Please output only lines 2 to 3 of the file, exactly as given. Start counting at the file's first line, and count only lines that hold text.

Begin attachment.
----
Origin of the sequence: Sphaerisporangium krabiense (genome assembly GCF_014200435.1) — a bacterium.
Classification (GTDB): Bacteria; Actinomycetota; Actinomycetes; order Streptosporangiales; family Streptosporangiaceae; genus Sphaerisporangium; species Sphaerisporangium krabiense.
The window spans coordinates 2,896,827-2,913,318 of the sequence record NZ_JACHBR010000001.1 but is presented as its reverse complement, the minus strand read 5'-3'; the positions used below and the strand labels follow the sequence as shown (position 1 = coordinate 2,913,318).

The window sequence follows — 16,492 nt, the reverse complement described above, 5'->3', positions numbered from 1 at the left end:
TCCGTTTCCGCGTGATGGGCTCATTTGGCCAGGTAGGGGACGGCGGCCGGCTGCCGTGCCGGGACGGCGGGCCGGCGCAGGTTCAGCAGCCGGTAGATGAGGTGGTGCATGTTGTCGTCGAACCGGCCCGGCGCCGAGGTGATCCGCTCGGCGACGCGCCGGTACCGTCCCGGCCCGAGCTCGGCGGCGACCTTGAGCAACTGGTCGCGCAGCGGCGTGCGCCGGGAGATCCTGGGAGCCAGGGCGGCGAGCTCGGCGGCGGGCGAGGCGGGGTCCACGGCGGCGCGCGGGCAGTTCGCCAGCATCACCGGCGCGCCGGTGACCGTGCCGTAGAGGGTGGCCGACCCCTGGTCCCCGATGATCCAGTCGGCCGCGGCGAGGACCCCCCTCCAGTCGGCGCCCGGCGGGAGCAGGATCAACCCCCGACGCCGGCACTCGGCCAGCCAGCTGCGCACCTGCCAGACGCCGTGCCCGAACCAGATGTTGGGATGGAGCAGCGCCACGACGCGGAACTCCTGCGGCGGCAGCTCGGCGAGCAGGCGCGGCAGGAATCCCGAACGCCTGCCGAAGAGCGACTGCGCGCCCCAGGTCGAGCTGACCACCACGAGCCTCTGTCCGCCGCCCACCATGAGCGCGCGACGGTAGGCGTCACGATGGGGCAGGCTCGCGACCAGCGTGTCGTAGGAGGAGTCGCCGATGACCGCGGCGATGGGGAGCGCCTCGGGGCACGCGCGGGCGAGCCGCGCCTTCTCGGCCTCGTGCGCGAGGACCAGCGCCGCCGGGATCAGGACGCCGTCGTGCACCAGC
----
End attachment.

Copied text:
Classification (GTDB): Bacteria; Actinomycetota; Actinomycetes; order Streptosporangiales; family Streptosporangiaceae; genus Sphaerisporangium; species Sphaerisporangium krabiense.
The window spans coordinates 2,896,827-2,913,318 of the sequence record NZ_JACHBR010000001.1 but is presented as its reverse complement, the minus strand read 5'-3'; the positions used below and the strand labels follow the sequence as shown (position 1 = coordinate 2,913,318).